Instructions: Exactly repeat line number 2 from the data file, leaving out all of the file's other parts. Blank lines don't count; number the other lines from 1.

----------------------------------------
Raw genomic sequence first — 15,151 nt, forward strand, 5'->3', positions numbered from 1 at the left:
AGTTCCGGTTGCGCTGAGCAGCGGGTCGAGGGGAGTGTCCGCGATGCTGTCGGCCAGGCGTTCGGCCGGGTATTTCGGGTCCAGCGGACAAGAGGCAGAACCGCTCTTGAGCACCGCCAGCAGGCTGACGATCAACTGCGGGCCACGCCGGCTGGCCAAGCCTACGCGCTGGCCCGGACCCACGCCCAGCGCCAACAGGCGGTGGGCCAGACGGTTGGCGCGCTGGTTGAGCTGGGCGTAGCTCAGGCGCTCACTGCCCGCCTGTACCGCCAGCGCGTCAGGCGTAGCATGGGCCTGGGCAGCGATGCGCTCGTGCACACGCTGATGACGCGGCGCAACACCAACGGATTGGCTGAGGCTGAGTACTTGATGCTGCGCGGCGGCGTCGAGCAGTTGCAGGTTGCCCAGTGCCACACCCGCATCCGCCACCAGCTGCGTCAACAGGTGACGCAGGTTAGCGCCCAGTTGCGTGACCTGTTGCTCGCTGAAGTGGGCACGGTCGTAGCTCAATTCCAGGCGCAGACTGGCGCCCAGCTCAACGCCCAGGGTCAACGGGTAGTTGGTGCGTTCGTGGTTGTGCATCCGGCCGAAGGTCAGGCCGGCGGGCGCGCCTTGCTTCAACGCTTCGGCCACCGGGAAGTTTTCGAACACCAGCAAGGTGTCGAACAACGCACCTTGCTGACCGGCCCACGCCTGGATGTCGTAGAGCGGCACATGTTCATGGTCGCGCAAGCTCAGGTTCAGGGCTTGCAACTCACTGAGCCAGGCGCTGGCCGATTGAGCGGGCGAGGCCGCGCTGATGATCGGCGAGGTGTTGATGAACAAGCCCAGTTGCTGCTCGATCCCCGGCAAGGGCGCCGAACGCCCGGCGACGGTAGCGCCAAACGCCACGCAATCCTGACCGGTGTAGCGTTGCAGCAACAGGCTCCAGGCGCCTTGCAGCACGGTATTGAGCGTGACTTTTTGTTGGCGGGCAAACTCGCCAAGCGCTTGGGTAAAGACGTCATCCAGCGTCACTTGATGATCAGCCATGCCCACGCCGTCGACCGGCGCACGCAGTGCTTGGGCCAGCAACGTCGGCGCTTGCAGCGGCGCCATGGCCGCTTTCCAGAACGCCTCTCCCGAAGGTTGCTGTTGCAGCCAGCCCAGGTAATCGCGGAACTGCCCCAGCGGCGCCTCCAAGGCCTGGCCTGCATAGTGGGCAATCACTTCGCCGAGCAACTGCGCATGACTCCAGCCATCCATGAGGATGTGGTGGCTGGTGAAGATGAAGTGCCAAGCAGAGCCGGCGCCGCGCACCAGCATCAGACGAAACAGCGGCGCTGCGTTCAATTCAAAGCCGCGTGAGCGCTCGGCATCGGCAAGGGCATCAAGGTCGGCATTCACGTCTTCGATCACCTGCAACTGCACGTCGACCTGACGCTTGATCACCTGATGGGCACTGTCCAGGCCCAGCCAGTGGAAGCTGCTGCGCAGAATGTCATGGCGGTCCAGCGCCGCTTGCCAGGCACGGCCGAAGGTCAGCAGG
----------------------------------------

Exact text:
AGTTCCGGTTGCGCTGAGCAGCGGGTCGAGGGGAGTGTCCGCGATGCTGTCGGCCAGGCGTTCGGCCGGGTATTTCGGGTCCAGCGGACAAGAGGCAGAACCGCTCTTGAGCACCGCCAGCAGGCTGACGATCAACTGCGGGCCACGCCGGCTGGCCAAGCCTACGCGCTGGCCCGGACCCACGCCCAGCGCCAACAGGCGGTGGGCCAGACGGTTGGCGCGCTGGTTGAGCTGGGCGTAGCTCAGGCGCTCACTGCCCGCCTGTACCGCCAGCGCGTCAGGCGTAGCATGGGCCTGGGCAGCGATGCGCTCGTGCACACGCTGATGACGCGGCGCAACACCAACGGATTGGCTGAGGCTGAGTACTTGATGCTGCGCGGCGGCGTCGAGCAGTTGCAGGTTGCCCAGTGCCACACCCGCATCCGCCACCAGCTGCGTCAACAGGTGACGCAGGTTAGCGCCCAGTTGCGTGACCTGTTGCTCGCTGAAGTGGGCACGGTCGTAGCTCAATTCCAGGCGCAGACTGGCGCCCAGCTCAACGCCCAGGGTCAACGGGTAGTTGGTGCGTTCGTGGTTGTGCATCCGGCCGAAGGTCAGGCCGGCGGGCGCGCCTTGCTTCAACGCTTCGGCCACCGGGAAGTTTTCGAACACCAGCAAGGTGTCGAACAACGCACCTTGCTGACCGGCCCACGCCTGGATGTCGTAGAGCGGCACATGTTCATGGTCGCGCAAGCTCAGGTTCAGGGCTTGCAACTCACTGAGCCAGGCGCTGGCCGATTGAGCGGGCGAGGCCGCGCTGATGATCGGCGAGGTGTTGATGAACAAGCCCAGTTGCTGCTCGATCCCCGGCAAGGGCGCCGAACGCCCGGCGACGGTAGCGCCAAACGCCACGCAATCCTGACCGGTGTAGCGTTGCAGCAACAGGCTCCAGGCGCCTTGCAGCACGGTATTGAGCGTGACTTTTTGTTGGCGGGCAAACTCGCCAAGCGCTTGGGTAAAGACGTCATCCAGCGTCACTTGATGATCAGCCATGCCCACGCCGTCGACCGGCGCACGCAGTGCTTGGGCCAGCAACGTCGGCGCTTGCAGCGGCGCCATGGCCGCTTTCCAGAACGCCTCTCCCGAAGGTTGCTGTTGCAGCCAGCCCAGGTAATCGCGGAACTGCCCCAGCGGCGCCTCCAAGGCCTGGCCTGCATAGTGGGCAATCACTTCGCCGAGCAACTGCGCATGACTCCAGCCATCCATGAGGATGTGGTGGCTGGTGAAGATGAAGTGCCAAGCAGAGCCGGCGCCGCGCACCAGCATCAGACGAAACAGCGGCGCTGCGTTCAATTCAAAGCCGCGTGAGCGCTCGGCATCGGCAAGGGCATCAAGGTCGGCATTCACGTCTTCGATCACCTGCAACTGCACGTCGACCTGACGCTTGATCACCTGATGGGCACTGTCCAGGCCCAGCCAGTGGAAGCTGCTGCGCAGAATGTCATGGCGGTCCAGCGCCGCTTGCCAGGCACGGCCGAAGGTCAGCAGG